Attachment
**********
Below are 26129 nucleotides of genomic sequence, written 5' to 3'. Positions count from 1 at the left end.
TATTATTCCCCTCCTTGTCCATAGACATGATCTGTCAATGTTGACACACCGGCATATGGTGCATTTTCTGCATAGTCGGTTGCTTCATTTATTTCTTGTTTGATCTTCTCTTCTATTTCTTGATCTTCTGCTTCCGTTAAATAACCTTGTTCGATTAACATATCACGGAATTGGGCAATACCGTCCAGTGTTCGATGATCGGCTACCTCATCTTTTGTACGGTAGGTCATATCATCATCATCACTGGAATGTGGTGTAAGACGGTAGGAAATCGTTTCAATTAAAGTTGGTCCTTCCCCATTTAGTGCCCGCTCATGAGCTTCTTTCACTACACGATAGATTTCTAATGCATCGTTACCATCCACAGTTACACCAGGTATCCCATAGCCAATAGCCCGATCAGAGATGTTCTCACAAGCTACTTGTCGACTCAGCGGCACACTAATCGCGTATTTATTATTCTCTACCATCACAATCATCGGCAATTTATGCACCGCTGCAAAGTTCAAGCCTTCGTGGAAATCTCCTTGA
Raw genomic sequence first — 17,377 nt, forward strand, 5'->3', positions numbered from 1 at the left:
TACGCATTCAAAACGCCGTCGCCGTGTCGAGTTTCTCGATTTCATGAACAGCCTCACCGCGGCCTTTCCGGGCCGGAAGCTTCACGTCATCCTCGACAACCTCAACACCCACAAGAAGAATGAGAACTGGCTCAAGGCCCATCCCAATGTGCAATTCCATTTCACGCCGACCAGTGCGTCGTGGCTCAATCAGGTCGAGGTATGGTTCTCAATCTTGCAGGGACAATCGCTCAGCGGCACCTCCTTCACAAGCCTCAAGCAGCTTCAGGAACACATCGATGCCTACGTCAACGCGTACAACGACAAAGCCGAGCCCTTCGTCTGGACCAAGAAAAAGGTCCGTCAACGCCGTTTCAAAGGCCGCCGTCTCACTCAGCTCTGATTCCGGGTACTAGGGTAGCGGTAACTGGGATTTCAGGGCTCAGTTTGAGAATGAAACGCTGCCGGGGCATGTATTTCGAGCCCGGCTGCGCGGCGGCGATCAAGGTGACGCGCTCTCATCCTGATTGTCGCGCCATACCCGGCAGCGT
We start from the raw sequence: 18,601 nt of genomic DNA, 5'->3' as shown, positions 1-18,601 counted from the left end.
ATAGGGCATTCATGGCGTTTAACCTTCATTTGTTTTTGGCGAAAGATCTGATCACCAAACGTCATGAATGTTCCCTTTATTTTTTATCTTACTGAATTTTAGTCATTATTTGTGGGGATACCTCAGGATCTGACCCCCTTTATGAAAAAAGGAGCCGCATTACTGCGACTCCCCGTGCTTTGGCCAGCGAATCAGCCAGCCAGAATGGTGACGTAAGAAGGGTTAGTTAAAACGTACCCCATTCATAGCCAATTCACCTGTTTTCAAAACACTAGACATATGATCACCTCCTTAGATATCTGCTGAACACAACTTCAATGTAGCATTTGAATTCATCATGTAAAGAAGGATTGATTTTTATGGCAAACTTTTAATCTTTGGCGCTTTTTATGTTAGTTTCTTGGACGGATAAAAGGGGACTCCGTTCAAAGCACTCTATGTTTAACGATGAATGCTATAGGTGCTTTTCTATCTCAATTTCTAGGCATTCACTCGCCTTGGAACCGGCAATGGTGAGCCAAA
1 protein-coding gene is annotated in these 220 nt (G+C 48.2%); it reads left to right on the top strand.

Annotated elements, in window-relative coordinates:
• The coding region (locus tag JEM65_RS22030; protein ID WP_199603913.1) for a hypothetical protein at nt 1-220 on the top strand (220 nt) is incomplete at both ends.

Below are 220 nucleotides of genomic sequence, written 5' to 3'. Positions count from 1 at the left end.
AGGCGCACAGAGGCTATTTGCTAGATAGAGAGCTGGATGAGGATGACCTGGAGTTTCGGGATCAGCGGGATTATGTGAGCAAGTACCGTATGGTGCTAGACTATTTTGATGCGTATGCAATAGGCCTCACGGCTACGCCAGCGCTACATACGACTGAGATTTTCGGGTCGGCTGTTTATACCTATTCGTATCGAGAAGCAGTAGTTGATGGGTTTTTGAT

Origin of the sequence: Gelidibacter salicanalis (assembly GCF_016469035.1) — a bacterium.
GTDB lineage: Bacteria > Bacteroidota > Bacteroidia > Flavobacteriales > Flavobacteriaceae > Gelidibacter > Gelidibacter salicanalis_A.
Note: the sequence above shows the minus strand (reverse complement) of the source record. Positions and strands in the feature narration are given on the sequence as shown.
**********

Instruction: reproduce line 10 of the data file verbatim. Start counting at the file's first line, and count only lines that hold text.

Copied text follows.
Below are 220 nucleotides of genomic sequence, written 5' to 3'. Positions count from 1 at the left end.